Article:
# Stacked area Chart

A stacked area chart displays the evolution of a numeric variable for several groups of a dataset. Each group is displayed on top of each other, making it easy to read the evolution of the total, but hard to read each group value accurately. In python, stacked area charts are mainly done thanks to the `stackplot()`

function

## ⏱ Quick start

Here is a quick start code snippet to demo how the `stackplot()`

function of `matplotlib`

works.

Note that here each groups are provided in its own vector of values. The basic stacked area blog post explains how to use the function from any type of data format.

```
# library
import numpy as np
import matplotlib.pyplot as plt
# Create data
x=range(1,6)
y1=[1,4,6,8,9]
y2=[2,2,7,10,12]
y3=[2,8,5,10,6]
# Basic stacked area chart.
plt.stackplot(x,y1, y2, y3, labels=['A','B','C'])
plt.legend(loc='upper left')
```

## ⚠️ The issue with stacking

Stacked area charts must be used with care since they suffer a number of caveats. They are appropriate to study the evolution of the whole and the relative proportions of each group, but not to study the evolution of each individual group.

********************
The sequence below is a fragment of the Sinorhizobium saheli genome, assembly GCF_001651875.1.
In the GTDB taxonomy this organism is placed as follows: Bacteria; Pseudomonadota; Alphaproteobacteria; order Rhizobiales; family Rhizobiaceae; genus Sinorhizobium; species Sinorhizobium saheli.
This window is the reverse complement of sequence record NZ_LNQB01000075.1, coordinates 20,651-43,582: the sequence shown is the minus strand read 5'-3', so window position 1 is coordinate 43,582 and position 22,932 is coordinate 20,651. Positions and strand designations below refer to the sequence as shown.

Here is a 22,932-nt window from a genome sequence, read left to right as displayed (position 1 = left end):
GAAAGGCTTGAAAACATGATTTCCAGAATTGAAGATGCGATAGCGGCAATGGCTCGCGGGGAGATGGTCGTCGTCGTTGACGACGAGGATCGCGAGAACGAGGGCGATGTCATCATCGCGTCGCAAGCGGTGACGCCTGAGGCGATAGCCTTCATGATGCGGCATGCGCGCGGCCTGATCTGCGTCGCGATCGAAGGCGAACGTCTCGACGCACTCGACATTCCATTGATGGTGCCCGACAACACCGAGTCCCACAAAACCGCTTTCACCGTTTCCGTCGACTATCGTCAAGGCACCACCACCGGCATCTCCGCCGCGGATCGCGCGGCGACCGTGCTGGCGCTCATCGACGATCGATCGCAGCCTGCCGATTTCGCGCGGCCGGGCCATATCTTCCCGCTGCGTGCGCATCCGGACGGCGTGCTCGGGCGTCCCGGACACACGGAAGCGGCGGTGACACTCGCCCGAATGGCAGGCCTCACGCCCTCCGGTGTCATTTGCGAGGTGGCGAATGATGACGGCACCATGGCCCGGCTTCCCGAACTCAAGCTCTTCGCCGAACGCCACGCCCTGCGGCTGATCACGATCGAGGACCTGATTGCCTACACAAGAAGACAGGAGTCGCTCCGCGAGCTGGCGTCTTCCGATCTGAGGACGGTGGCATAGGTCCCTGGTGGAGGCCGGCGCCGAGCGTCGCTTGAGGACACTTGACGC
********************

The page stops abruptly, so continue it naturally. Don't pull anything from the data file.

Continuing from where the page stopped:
For instance, it is pretty hard to understand how the green group evolves on the chart below. Can you spot if its value is increasing, decreasing or stable?

## Stacked Area chart with `Matplotlib`

`Matplotlib`

is the most common way to build a stacked area chart with Python. The examples below start by explaining to basics of the `stackplot()`

function. The also describe the most common type of customization like changing colors, controling group order and more.

## Percent Stacked Area chart with `Matplotlib`

A variation of the stacked area graph is the percent stacked area graph where the value of every groups are normalized at each time stamp. It allows to study the percentage of each group in the whole more efficiently.

Fortunately, the `pandas`

library has a `divide()`

function that allows to apply this normalization easily.

## Stacked Area chart with `Pandas`

`Pandas`

is mainly useful to normalize your dataset and build a stacked area chart. Surprisingly, it also provides a `plot.area()`

that can be handy to build a stacked area chart.

## Contact

👋 This document is a work by Yan Holtz. Any feedback is highly encouraged. You can fill an issue on Github, drop me a message onTwitter, or send an email pasting `yan.holtz.data`

with `gmail.com`

.